My immigrant parents, who have never attended college, sacrificed plenty to come to America so that I would be able to receive an education and the unthinkable opportunities that they could not have. While America is considered the land of hopes and dreams, it is also anything but. The idea
One of the toughest adjustments, having been born to Mexican parents, is migrating to an unknown country where traditions and languages differ from one 's own. Though many pursue an education and strive for a better life, the purpose behind an immigrant, like myself, differs from the typical American. Immigrants strive for a life that was once impossible, going to school is not only to attain an education, but to better prove that we can also become successful regardless of our traditions and skin color. I lived in a country for over fifteen years, fearing deportation, not only losing a home, but potentially saying goodbye to a bright future. Although many feel empathy for Mexican-Americans, it is undeniably difficult to truly comprehend the immense trauma children and even adults undergo upon experiencing racism and prejudice.
As a child of immigrant parents, my formative years in elementary and middle school were shaped by two important factors: the environment in which I lived and my background. My parents worked hard to settle into a new life in a foreign country to provide better opportunities for our family. This meant that we had to be flexible about where we lived due to relocating for jobs, and fluid about our ideas of culture. I recall the daunting nature of moving to a new city, twice, as a child. The prospect of leaving everything that was familiar to me and forming new friendships in an unfamiliar environment was a challenge.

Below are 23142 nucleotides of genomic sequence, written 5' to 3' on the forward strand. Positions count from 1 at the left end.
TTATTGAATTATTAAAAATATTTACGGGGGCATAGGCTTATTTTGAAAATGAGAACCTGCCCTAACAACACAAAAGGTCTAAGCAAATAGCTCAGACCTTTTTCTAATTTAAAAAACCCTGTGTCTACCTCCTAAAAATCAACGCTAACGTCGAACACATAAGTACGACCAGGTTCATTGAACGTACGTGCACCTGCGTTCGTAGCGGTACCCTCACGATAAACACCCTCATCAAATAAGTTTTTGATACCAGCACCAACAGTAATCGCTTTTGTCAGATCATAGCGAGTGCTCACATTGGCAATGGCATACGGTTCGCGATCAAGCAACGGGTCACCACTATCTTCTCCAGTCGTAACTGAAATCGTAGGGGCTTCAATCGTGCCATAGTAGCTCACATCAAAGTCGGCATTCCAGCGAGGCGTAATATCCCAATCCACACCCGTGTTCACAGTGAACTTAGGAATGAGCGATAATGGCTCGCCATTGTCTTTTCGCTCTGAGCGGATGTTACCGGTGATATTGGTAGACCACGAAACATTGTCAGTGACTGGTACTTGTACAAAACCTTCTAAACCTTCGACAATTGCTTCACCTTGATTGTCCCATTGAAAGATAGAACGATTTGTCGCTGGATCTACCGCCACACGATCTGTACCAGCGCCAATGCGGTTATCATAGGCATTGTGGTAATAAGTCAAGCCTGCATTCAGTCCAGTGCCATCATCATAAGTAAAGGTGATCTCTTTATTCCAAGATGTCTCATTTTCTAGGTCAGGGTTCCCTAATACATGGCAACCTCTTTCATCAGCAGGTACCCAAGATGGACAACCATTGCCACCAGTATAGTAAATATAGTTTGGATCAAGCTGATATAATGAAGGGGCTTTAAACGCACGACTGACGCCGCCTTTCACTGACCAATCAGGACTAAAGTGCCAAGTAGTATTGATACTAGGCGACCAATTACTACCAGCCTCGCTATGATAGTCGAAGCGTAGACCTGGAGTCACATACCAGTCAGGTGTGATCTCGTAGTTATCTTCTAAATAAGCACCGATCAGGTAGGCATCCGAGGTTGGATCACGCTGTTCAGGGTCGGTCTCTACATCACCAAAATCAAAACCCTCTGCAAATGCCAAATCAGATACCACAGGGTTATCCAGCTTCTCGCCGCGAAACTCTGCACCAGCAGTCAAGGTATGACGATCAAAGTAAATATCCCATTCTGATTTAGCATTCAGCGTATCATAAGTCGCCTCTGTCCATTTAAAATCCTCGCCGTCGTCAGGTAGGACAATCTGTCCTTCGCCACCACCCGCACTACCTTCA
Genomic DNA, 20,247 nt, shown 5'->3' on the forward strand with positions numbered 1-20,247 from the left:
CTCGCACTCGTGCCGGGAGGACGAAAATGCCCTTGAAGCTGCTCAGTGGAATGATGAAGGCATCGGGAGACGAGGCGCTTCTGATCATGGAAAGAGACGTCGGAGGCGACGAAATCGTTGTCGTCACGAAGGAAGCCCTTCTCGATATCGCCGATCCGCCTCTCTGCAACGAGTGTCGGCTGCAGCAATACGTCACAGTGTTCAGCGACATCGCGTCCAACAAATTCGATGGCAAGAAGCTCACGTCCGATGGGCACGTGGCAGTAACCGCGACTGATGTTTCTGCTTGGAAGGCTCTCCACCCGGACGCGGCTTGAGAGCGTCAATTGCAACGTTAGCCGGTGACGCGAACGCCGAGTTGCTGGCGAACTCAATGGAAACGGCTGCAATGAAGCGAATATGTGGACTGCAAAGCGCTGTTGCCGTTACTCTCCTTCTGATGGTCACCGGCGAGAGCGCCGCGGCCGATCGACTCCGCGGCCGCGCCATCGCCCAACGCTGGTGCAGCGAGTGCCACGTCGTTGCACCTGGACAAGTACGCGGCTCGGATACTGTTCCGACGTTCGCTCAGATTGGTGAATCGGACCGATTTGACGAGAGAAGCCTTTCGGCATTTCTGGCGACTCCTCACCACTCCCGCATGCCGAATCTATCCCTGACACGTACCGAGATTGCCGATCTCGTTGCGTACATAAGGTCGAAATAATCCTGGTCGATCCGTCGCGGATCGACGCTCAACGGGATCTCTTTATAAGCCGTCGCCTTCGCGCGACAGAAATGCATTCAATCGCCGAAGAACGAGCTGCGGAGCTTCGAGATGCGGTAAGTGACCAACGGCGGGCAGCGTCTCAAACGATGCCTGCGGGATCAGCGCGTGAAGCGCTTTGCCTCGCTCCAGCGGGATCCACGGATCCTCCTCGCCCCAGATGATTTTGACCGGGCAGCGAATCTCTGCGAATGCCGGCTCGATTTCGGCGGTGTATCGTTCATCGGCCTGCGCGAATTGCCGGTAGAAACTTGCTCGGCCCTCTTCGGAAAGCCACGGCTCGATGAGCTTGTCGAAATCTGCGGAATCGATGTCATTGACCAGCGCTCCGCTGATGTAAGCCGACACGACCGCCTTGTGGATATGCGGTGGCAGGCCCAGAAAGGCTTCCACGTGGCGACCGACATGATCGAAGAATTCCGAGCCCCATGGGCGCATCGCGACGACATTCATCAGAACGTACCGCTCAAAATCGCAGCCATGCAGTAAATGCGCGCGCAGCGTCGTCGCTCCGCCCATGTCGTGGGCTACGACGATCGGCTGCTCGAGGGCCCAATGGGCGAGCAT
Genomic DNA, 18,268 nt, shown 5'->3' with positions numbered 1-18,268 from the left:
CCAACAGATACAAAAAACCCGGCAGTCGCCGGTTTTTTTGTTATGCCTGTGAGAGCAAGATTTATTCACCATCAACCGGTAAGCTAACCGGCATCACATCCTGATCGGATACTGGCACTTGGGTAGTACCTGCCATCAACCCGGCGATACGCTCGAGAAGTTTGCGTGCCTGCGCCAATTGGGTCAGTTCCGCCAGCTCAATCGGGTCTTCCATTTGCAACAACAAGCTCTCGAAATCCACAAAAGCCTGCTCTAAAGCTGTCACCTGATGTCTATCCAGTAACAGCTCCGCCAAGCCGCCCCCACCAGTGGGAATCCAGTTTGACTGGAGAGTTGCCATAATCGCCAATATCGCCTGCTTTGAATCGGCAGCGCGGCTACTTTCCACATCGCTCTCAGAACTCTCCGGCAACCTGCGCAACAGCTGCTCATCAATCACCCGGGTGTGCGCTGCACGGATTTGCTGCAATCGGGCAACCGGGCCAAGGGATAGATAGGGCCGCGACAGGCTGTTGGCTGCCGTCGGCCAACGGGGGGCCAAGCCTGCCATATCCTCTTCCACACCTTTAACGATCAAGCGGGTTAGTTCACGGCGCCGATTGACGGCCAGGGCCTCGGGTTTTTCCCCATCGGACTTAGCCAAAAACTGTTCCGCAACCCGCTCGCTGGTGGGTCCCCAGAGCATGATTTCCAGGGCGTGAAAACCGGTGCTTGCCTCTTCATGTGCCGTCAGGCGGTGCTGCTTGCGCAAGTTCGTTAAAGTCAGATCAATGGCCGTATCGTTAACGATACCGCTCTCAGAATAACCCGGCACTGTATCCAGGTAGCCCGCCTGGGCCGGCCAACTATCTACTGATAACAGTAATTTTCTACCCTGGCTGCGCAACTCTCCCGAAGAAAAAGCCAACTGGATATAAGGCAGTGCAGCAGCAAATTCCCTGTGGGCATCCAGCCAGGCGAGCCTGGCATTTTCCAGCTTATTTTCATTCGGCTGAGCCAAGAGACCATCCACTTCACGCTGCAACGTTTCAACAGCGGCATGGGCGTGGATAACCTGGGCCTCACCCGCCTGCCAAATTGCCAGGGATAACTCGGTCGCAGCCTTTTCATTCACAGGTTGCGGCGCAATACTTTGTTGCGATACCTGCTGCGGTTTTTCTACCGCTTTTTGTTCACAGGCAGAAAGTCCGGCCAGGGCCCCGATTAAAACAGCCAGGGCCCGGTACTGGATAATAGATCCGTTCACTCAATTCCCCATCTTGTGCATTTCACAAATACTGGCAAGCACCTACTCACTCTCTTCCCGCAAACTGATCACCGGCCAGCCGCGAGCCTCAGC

As I begin my college education, I want to continue doing my best in order to accomplish my goal of becoming a registered nurse. With the scholarship money I can have the peace of mind of solemnly focusing on college. Students who have to work to continue their education have trouble focusing on school and do not have the extra time to study or go to tutoring sessions. In many cases, having to work while attending college usually leads to failing or dropping the class due to extra stress and the idea of income. As well, this scholarship will give me more time to focus on my education and to continue my volunteer work helping the